Ikonomou’s stories are set in the Perama zone, a part of Attica that “spreads out in front of you like a dirty, wrinkled blanket” and so removed from the tourist view of Athens says Ikonomou, that even Athenians regard this territory as ‘exotic’. Halyvourgeia Steelworks, Skaramangas Shipbuilding and the Hellenic Oil Refineries are situated in the congested precinct west of the Acropolis that pollutes even ancient icons; Elefsina lost its appeal when chimneys and smelters encircled its mysterious ruins.
Suburbs like Aspropyrgos have since become wild west outposts thanks to de-industrialisation. Streetlights here emit a sickly yellow beam, creating melancholy or threat should you happen to accidently drive through (Golden Dawn gloomily advertises a branch office in Aspropyrgos, and this neo Nazi organisation has made significant inroads in tapping working class resentment, a conversion from the Communist Party that Ikonomou derides as pathetic). Ikonomou writes ‘it rains hatred over Amfiali’ suggesting suburbs like Perama and Nikaia and Amfiali are places prone to random violence. In ‘Placard and Broomstick’, we see the futile protest for a co-worker’s electrocution in these very suburbs, and the co-workers who stab each other in the back to preserve their job. The vernacular Ikonomou uses is the poetry of the grim suburbs: malakas, putanes, pousti stand beside people ‘who are streinz‘.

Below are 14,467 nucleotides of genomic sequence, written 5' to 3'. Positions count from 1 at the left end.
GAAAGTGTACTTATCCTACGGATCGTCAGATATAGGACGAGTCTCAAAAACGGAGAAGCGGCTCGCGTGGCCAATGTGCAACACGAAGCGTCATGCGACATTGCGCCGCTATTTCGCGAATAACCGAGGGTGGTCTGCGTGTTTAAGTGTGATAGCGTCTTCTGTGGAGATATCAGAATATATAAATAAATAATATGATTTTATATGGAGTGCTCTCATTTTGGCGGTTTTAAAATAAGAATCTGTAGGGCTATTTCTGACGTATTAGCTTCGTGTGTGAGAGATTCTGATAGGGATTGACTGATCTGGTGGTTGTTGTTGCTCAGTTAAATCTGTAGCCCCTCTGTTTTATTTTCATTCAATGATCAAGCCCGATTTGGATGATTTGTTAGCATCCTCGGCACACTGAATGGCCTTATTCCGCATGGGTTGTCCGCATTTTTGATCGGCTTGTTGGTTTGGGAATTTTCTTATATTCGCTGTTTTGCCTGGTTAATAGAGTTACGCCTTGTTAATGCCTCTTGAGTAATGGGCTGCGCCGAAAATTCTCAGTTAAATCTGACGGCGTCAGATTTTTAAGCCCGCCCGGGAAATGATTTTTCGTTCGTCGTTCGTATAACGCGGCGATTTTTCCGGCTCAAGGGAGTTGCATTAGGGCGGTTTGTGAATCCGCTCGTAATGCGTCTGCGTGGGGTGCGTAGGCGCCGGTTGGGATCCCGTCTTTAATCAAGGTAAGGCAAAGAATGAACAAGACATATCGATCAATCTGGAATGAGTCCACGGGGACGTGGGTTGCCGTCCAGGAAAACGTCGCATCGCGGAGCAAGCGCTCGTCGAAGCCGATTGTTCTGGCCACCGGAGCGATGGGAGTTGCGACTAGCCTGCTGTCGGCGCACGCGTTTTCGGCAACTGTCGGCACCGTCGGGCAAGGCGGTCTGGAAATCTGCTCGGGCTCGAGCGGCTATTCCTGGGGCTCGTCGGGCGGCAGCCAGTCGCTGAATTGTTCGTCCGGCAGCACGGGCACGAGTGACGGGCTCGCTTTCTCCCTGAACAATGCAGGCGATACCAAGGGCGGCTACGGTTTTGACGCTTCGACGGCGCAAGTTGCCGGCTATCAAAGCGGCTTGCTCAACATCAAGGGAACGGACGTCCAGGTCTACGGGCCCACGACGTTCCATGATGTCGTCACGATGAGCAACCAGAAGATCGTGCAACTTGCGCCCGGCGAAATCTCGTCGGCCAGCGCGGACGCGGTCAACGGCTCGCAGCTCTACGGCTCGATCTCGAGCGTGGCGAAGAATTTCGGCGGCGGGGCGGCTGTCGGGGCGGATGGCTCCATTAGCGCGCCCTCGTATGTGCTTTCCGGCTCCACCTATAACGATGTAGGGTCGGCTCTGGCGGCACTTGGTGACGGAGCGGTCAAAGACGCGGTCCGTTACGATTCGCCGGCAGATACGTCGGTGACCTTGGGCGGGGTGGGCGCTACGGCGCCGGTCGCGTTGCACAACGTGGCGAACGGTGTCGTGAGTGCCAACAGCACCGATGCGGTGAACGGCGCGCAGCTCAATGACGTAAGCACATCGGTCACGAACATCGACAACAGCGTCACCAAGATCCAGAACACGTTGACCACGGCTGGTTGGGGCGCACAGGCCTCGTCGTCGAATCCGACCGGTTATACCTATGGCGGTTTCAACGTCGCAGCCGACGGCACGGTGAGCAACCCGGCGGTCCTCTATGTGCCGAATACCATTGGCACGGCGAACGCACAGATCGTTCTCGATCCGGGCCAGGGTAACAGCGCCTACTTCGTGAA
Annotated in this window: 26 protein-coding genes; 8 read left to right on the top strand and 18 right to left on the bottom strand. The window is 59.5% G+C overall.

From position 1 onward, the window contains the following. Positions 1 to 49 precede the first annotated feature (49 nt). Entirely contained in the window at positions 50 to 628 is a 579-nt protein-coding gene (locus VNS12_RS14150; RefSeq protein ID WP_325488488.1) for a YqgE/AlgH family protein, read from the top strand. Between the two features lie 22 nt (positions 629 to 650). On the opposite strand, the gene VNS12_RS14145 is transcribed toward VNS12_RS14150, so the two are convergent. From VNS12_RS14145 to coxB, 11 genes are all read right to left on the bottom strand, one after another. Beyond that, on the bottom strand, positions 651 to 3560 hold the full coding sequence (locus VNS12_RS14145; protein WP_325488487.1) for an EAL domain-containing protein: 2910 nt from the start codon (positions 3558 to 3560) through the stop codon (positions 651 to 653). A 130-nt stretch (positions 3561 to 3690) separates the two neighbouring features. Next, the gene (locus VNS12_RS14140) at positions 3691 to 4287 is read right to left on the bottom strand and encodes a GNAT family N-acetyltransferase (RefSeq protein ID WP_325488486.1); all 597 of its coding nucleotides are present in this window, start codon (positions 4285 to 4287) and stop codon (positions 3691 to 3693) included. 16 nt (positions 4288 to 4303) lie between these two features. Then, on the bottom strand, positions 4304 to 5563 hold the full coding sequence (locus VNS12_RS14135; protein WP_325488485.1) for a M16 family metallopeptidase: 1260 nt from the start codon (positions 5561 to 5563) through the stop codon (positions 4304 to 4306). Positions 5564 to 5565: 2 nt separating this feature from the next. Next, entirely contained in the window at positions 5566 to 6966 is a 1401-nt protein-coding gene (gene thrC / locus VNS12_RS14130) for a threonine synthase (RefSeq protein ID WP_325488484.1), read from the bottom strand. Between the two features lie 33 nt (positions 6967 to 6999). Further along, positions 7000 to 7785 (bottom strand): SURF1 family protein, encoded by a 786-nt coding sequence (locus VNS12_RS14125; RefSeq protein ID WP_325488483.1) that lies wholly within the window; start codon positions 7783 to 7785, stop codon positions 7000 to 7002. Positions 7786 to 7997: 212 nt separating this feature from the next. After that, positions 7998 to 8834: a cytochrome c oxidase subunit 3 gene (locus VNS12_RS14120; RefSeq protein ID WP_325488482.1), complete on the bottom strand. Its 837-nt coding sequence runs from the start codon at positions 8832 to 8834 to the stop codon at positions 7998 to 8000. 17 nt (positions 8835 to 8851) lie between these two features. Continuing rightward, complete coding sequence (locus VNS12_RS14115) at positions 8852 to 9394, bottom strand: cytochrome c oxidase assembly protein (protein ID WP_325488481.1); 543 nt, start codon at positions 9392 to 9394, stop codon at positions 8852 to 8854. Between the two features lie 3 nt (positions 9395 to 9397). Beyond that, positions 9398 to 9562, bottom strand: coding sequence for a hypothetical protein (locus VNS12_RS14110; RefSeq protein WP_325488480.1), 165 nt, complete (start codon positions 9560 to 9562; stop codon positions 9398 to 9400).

And yet curiously Something Will Happen, You’ll See is a love letter to the port of Piraeus. The yellow bollards, piers lashed by waves, taut ropes, the smell of diesel refuelling bulky carriers, and the rumble of semi-trailers as they enter the hull is writing at its most concrete. The port remains a site of enchantment rather than the marble fort high up on the Acropolis. The port is where “the sea meets the land, where everything is both together and apart, where people come together or part”. From the perspective of the grim suburbs, aspirations are horizontal, not vertical. The port with its promise of transcendence over the blue horizon is a poke in the eye to the city’s fort and temple, that mesmerises foreigners and nationalists alike.
At the Acropolis the hierarchy of gods to mere mortals stands tall. But the gods in Ikonomou’s narratives have fled. Each individual must bear the weight of his past or roll his traumas uphill. Don’t expect salvation here, only the savouring of tiny victories like a chocolate Easter egg for the young and a cigarette passed between strangers for the old. We must imagine Sisyphus happy on a futile quest wrote Camus in the 1940s. Ikonomou you’d suspect would continue to agree.
Along with an anthology of new Greek Poetry Austerity Measures (published by Penguin this year), Greece’s fraught era is addressed in various tones and registers by writers of all kinds under 50, suggesting that the literary is undergoing a renaissance. Regretably, Ikonomou believes emerging writers don’t have faith in themselves, or regard the act of authorship as crucial to the health of society. For mine, the economic crisis has created a crucible that has concentrated minds on the essentials. I felt an underlying resilience amongst Greeks doing it tough. Many times I heard whispers of “something good will come about the crisis, you’ll see.”
*Christos Ikonomou; Something will Happen, You’ll See (trans. Karen Emmerich)
Archipelago Books, 2016, 274 pages